According to my dictionary, means already or/and afterwards.

However, for the translation of

I've already been unable to forget (it).`

seems to be a little awkward.

It seems this one is the right one:

I won't be able to forget (it) afterwards. (I cannot forget (it) any more.)

but is it right to understand the sentence as in the future tense?

2 Answers 2


已 means 'already' (not 'afterward', which is '之後' or '以後' in Chinese ) You don't have to worry about what tense it is in, because it is an adverb.

Actually, you don't have to worry about what tense a verb is in, because Chinese doesn't use tenses for verb, see this answer: How do you specify past tense for 是?

  • To use 已 in past tense, you can write: "在三年前我畢業" (I already graduated three years ago)

  • To use 已 in future tense, you can write: "明天走太晚了" (leaving tomorrow will be too late already)

Since the sentence "我已无法忘却" doesn't provide any time reference, you can read it as in present tense by default -- "I can't forget it already"

If you really want to put "我已无法忘却" in different tense, you have to put time reference in the context that associates with this sentence.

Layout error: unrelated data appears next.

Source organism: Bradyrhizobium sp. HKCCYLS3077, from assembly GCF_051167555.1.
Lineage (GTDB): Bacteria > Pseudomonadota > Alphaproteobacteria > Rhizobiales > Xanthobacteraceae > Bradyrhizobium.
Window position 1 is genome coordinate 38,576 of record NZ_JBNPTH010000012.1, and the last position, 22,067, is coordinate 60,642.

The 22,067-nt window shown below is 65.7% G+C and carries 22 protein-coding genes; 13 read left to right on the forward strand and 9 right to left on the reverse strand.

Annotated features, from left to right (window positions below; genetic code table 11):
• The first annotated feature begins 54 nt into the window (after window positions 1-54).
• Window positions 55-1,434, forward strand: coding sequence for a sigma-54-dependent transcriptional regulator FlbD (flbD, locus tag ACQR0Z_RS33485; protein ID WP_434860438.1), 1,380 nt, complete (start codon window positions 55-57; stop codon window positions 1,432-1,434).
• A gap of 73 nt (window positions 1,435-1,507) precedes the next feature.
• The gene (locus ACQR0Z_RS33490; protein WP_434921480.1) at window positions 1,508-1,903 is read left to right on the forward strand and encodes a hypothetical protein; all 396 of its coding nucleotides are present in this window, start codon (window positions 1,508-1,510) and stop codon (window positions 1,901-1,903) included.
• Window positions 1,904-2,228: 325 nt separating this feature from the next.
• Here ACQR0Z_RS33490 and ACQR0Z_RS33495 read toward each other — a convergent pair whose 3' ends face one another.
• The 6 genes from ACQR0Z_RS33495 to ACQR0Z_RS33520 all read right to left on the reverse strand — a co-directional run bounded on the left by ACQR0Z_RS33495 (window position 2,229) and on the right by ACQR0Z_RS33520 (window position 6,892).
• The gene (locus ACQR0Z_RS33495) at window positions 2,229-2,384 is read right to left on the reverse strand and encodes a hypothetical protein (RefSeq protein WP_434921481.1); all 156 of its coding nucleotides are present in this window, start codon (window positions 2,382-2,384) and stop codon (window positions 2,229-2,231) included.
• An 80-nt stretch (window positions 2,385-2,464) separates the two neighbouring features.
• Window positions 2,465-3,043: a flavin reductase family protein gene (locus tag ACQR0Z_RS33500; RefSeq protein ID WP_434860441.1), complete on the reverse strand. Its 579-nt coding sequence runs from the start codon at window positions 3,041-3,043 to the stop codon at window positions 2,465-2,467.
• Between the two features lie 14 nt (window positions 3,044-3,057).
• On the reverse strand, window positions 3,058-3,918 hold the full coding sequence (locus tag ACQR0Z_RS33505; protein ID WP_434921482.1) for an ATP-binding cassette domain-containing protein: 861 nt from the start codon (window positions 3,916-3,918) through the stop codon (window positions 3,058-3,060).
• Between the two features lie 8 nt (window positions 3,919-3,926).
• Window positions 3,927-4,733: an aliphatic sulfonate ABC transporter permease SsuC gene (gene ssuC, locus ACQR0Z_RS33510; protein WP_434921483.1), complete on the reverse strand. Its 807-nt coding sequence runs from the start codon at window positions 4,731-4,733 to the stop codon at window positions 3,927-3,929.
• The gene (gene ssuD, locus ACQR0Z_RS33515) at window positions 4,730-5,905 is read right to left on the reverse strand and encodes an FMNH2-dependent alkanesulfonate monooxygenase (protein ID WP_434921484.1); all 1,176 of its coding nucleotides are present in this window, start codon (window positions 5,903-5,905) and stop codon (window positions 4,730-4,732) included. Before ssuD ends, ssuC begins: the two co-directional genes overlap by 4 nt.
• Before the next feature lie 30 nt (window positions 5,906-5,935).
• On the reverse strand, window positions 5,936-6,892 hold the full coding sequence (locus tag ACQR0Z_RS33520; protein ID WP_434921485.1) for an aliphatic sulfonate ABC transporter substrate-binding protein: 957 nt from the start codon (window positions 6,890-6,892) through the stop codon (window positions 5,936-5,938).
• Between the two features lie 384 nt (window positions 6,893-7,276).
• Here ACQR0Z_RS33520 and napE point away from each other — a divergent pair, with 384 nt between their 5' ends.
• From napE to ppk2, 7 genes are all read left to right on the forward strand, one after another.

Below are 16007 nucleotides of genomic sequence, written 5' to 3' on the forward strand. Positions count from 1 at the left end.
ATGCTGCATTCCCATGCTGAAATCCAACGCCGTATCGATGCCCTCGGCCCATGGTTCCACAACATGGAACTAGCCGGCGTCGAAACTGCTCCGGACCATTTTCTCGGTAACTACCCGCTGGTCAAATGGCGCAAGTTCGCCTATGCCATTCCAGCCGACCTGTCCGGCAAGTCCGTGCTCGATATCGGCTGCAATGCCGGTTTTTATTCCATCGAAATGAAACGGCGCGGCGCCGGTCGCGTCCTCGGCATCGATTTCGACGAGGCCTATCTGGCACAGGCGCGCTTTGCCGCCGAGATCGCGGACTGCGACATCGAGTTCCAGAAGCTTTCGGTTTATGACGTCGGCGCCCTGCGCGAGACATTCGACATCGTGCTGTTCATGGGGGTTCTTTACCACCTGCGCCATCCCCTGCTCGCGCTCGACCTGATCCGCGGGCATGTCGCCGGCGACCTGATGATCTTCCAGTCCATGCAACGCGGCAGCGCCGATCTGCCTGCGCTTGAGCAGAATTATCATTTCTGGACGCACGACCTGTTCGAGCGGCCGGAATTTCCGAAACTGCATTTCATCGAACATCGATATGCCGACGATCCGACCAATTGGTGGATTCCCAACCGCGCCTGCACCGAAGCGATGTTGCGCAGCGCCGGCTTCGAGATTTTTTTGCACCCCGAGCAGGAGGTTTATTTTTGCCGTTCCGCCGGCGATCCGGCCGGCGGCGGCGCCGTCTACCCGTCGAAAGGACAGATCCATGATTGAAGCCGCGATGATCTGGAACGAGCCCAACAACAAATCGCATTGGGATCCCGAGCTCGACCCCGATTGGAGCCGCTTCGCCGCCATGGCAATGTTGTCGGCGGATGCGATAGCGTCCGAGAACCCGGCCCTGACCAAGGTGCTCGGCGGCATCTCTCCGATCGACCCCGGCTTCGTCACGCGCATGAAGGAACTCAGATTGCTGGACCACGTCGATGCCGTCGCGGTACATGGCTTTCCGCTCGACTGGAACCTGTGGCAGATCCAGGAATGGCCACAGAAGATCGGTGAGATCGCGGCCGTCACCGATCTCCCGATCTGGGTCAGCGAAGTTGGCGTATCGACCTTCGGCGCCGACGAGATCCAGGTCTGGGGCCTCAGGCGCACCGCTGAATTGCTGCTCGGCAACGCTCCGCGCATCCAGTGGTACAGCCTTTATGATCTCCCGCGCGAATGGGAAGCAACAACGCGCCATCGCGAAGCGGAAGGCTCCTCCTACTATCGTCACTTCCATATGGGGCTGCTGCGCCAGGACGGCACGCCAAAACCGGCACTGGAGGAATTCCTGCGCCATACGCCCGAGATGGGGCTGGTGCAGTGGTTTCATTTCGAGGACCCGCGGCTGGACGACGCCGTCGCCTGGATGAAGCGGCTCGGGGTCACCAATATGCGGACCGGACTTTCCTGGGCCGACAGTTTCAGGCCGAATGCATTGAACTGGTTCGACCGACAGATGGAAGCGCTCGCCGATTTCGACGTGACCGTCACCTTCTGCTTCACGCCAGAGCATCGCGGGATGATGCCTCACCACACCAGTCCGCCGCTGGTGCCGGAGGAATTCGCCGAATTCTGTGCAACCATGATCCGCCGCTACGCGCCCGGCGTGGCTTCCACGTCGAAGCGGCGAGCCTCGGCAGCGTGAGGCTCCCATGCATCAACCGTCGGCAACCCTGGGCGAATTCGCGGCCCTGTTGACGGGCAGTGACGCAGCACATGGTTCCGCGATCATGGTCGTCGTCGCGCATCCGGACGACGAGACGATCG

• (a) 去年夏天我已大学毕业 is past perfect. (b) 明年夏天我已大学毕业 is future perfect.
    – PdotWang
    Apr 13 at 14:43

This is a very interesting question, but I did never think about it before. It might be a good example that reveals how it is different in the ways of thinking of different languages.

Question: Is it possible for 已 (already) to make a future-tense sentence? For example,

无法忘却。= I've already been unable to forget it.

会永远记住。= I will remember it forever.

The Chinese words 已 and 将 are often translated into two (or more) different tenses of English. The word is used for the present perfect tense, while the word is used for the future tense.

In English, the present perfect tense indicates that an action that happened before is related to or continues into the present. It may or may not imply its effect on the future.

In Chinese, the word is not only used for the present perfect tense but also indicates its effect on the future. The other word 一直 is more like the present perfect tense of English. For example,

我一直不能忘记她。= I've been unable to forget her since then.

我已经不能忘记她。= I could not forget her forever.

We need to remember that, there are no strict grammar rules for tenses in Chinese. If the time of the action is not given explicitly, the auxiliary adverbs can mean a broad range of time.

Your Answer

By clicking “Post Your Answer”, you agree to our terms of service and acknowledge that you have read and understand our privacy policy and code of conduct.

Not the answer you're looking for? Browse other questions tagged or ask your own question.